As Don and Linda sat at the table and talked, they knew any action to place Don’s father into a nursing home would be met with anger, but they also know they could not allow him to continue driving or living alone. Something had to be done. What was the right thing to do?

As with many times in life, we find ourselves at a point where important decisions need to be made. Divorce, dealing with cancer, going bankrupt or needing to commit a parent into a nursing home are points of important decisions.

Sometimes it is hard to identify and take the necessary steps as we go through these experiences. We begin to question what we are doing and why we are doing it. We become concerned about how other people view us. We know our decisions have long-term consequences.

These questions and problems are not unique to individuals or families. Other people have dealt with them, and there is a defined path to follow when help is needed.

Sometimes it takes the support of a professional to guide us through these experiences. If a person has cancer, they do not seek a tax accountant’s advice but rather find good medical authority.

In Don’s case, a lawyer and a social worker can help them through their difficult decisions. Evaluating each possible step will increase their confidence in the decision, even if it is painful. Not everyone will agree.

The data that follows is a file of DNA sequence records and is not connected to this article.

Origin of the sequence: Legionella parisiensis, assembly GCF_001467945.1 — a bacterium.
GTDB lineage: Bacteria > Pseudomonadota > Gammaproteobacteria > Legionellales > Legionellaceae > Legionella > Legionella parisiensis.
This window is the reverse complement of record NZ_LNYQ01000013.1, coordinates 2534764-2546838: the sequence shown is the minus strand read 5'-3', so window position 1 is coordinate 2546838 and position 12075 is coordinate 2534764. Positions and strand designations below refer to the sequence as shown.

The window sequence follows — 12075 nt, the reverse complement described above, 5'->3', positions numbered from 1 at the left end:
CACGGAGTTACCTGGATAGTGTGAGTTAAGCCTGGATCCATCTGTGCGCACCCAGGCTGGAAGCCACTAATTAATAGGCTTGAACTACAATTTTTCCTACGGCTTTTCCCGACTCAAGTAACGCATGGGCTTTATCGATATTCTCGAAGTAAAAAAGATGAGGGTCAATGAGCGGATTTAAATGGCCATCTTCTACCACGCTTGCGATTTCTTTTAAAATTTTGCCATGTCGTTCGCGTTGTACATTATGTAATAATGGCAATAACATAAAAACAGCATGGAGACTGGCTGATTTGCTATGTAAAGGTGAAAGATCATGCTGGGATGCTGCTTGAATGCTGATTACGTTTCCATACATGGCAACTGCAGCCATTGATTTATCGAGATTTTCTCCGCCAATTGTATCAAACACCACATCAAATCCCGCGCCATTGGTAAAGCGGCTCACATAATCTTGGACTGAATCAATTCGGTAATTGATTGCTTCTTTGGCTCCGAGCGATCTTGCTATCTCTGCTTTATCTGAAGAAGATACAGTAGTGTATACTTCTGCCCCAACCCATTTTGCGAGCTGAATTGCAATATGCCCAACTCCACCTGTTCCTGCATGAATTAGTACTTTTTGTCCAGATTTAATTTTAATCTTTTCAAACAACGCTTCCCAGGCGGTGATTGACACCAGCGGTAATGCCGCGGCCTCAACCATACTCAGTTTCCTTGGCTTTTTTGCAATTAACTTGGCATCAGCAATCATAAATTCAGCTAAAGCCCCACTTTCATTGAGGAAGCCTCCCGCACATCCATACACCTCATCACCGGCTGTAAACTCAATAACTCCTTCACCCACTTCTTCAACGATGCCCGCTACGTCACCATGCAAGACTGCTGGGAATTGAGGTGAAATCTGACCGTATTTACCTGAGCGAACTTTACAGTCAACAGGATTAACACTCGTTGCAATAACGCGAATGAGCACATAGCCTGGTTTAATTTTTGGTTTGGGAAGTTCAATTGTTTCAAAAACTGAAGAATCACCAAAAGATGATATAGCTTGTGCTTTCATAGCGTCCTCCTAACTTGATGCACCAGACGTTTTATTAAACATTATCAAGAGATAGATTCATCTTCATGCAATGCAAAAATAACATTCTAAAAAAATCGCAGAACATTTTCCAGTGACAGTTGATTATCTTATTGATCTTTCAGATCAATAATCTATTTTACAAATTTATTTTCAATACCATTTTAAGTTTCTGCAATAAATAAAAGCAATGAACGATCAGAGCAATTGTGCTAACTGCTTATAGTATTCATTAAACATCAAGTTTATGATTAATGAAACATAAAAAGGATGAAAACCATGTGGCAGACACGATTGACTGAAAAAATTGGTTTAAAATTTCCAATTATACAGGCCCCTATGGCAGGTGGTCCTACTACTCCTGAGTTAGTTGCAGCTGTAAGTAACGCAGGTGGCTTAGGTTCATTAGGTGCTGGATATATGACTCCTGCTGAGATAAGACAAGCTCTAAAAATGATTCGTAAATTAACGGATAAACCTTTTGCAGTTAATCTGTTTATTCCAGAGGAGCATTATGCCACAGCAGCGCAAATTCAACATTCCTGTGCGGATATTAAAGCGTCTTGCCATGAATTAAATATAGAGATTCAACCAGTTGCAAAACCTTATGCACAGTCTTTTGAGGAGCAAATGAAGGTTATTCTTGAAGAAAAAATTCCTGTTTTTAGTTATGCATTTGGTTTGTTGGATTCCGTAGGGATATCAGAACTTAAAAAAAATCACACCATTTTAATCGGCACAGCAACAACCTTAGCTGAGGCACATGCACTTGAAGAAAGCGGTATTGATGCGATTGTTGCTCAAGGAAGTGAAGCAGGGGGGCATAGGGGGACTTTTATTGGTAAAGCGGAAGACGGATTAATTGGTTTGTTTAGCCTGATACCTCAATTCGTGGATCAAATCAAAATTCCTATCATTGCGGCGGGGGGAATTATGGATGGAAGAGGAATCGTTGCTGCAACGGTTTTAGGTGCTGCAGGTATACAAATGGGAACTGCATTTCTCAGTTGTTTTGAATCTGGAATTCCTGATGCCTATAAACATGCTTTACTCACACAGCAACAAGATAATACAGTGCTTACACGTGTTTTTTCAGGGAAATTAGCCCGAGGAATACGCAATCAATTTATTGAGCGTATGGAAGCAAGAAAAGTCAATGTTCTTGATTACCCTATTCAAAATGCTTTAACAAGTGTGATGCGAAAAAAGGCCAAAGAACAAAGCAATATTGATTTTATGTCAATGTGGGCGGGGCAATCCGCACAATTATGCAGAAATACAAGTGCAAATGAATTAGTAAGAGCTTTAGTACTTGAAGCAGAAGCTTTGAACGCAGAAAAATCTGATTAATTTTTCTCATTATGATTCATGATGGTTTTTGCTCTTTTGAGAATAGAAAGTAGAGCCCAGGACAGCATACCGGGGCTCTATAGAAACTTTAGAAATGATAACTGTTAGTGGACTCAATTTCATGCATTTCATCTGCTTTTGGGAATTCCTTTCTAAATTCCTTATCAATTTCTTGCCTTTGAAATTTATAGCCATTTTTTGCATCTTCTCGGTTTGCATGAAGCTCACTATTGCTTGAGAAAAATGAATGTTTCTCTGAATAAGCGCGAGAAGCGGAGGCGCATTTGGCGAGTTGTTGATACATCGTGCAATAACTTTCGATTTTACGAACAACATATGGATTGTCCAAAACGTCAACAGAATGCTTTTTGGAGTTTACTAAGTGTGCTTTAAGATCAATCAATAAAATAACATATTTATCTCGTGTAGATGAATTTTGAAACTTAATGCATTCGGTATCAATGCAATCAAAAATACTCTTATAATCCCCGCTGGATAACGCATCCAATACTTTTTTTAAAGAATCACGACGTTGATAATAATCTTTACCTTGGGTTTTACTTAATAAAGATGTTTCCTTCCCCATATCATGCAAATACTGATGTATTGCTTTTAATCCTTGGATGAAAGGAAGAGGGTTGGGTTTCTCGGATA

If we live long enough, we will notice an interesting pattern. Just as our opportunities and abilities increased when we were young, our opportunities and abilities decline as we grow older. Choosing where to go and what to do are decisions we have controlled our entire lives. We do not willingly give up this ability to choose.

Responsible children who truly care for their parents may need to step up and become responsible decision makers. When it’s clear what needs to be done and what path needs to be followed, a child has a responsibility and a right to make those decisions. They may not receive gratitude for doing the hard thing, but a good deed is its own reward.


Bob Dunaway and Associates offer estate and retirement planning. Gary Johnson can be reached at 563-927-4554 or by emailing him at plans@bobdunaway.com.